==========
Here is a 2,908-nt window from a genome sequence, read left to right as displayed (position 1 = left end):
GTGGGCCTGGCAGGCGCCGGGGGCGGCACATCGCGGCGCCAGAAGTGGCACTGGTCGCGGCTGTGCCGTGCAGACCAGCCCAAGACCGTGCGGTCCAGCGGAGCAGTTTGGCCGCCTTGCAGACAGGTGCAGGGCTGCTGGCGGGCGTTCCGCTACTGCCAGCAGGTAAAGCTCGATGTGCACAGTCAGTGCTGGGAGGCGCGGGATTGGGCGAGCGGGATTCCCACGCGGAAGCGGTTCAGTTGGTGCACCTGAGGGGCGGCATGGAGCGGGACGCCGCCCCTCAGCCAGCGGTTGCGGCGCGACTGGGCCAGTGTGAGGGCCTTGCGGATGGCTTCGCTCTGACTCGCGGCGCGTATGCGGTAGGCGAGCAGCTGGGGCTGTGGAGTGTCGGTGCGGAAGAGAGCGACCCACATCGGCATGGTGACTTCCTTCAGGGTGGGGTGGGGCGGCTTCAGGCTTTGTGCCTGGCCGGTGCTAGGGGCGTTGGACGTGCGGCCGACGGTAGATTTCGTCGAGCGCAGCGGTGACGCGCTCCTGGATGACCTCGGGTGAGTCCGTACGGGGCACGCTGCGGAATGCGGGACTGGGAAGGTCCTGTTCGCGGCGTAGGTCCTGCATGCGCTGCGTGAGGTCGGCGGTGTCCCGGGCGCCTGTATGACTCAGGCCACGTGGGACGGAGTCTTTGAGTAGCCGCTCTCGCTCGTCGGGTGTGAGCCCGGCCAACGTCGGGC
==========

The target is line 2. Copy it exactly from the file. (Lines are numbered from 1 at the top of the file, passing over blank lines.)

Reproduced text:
GTGGGCCTGGCAGGCGCCGGGGGCGGCACATCGCGGCGCCAGAAGTGGCACTGGTCGCGGCTGTGCCGTGCAGACCAGCCCAAGACCGTGCGGTCCAGCGGAGCAGTTTGGCCGCCTTGCAGACAGGTGCAGGGCTGCTGGCGGGCGTTCCGCTACTGCCAGCAGGTAAAGCTCGATGTGCACAGTCAGTGCTGGGAGGCGCGGGATTGGGCGAGCGGGATTCCCACGCGGAAGCGGTTCAGTTGGTGCACCTGAGGGGCGGCATGGAGCGGGACGCCGCCCCTCAGCCAGCGGTTGCGGCGCGACTGGGCCAGTGTGAGGGCCTTGCGGATGGCTTCGCTCTGACTCGCGGCGCGTATGCGGTAGGCGAGCAGCTGGGGCTGTGGAGTGTCGGTGCGGAAGAGAGCGACCCACATCGGCATGGTGACTTCCTTCAGGGTGGGGTGGGGCGGCTTCAGGCTTTGTGCCTGGCCGGTGCTAGGGGCGTTGGACGTGCGGCCGACGGTAGATTTCGTCGAGCGCAGCGGTGACGCGCTCCTGGATGACCTCGGGTGAGTCCGTACGGGGCACGCTGCGGAATGCGGGACTGGGAAGGTCCTGTTCGCGGCGTAGGTCCTGCATGCGCTGCGTGAGGTCGGCGGTGTCCCGGGCGCCTGTATGACTCAGGCCACGTGGGACGGAGTCTTTGAGTAGCCGCTCTCGCTCGTCGGGTGTGAGCCCGGCCAACGTCGGGC